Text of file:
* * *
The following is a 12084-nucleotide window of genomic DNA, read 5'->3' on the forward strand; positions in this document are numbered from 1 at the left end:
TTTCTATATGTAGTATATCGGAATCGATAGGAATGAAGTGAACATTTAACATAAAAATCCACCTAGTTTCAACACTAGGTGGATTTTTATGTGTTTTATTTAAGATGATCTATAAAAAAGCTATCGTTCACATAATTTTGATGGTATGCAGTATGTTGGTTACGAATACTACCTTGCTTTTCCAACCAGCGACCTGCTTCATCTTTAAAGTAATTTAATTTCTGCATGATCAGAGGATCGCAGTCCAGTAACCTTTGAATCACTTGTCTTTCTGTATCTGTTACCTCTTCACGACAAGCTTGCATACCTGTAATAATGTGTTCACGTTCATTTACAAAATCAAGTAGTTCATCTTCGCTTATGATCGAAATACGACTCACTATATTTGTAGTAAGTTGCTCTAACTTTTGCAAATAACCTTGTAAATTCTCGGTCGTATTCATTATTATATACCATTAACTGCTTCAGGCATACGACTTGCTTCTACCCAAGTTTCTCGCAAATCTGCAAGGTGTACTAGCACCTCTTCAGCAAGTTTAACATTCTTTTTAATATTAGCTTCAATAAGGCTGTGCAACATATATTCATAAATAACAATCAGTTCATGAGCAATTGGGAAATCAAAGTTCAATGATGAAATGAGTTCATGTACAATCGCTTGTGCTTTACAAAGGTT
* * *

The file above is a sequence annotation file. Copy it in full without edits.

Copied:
The following is a 12084-nucleotide window of genomic DNA, read 5'->3' on the forward strand; positions in this document are numbered from 1 at the left end:
TTTCTATATGTAGTATATCGGAATCGATAGGAATGAAGTGAACATTTAACATAAAAATCCACCTAGTTTCAACACTAGGTGGATTTTTATGTGTTTTATTTAAGATGATCTATAAAAAAGCTATCGTTCACATAATTTTGATGGTATGCAGTATGTTGGTTACGAATACTACCTTGCTTTTCCAACCAGCGACCTGCTTCATCTTTAAAGTAATTTAATTTCTGCATGATCAGAGGATCGCAGTCCAGTAACCTTTGAATCACTTGTCTTTCTGTATCTGTTACCTCTTCACGACAAGCTTGCATACCTGTAATAATGTGTTCACGTTCATTTACAAAATCAAGTAGTTCATCTTCGCTTATGATCGAAATACGACTCACTATATTTGTAGTAAGTTGCTCTAACTTTTGCAAATAACCTTGTAAATTCTCGGTCGTATTCATTATTATATACCATTAACTGCTTCAGGCATACGACTTGCTTCTACCCAAGTTTCTCGCAAATCTGCAAGGTGTACTAGCACCTCTTCAGCAAGTTTAACATTCTTTTTAATATTAGCTTCAATAAGGCTGTGCAACATATATTCATAAATAACAATCAGTTCATGAGCAATTGGGAAATCAAAGTTCAATGATGAAATGAGTTCATGTACAATCGCTTGTGCTTTACAAAGGTT